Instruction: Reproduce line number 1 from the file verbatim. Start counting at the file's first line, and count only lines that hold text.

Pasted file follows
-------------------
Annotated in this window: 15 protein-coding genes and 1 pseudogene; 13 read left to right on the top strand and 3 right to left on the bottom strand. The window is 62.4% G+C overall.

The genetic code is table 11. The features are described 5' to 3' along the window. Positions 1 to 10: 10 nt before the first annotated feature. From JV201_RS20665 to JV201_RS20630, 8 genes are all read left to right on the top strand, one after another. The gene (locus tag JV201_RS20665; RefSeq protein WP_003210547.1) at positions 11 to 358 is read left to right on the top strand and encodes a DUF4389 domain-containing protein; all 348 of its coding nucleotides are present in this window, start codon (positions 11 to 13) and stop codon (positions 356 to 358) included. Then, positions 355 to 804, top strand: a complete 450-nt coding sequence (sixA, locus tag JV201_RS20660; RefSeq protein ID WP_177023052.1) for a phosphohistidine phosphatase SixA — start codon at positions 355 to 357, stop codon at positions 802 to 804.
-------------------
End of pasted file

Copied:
Annotated in this window: 15 protein-coding genes and 1 pseudogene; 13 read left to right on the top strand and 3 right to left on the bottom strand. The window is 62.4% G+C overall.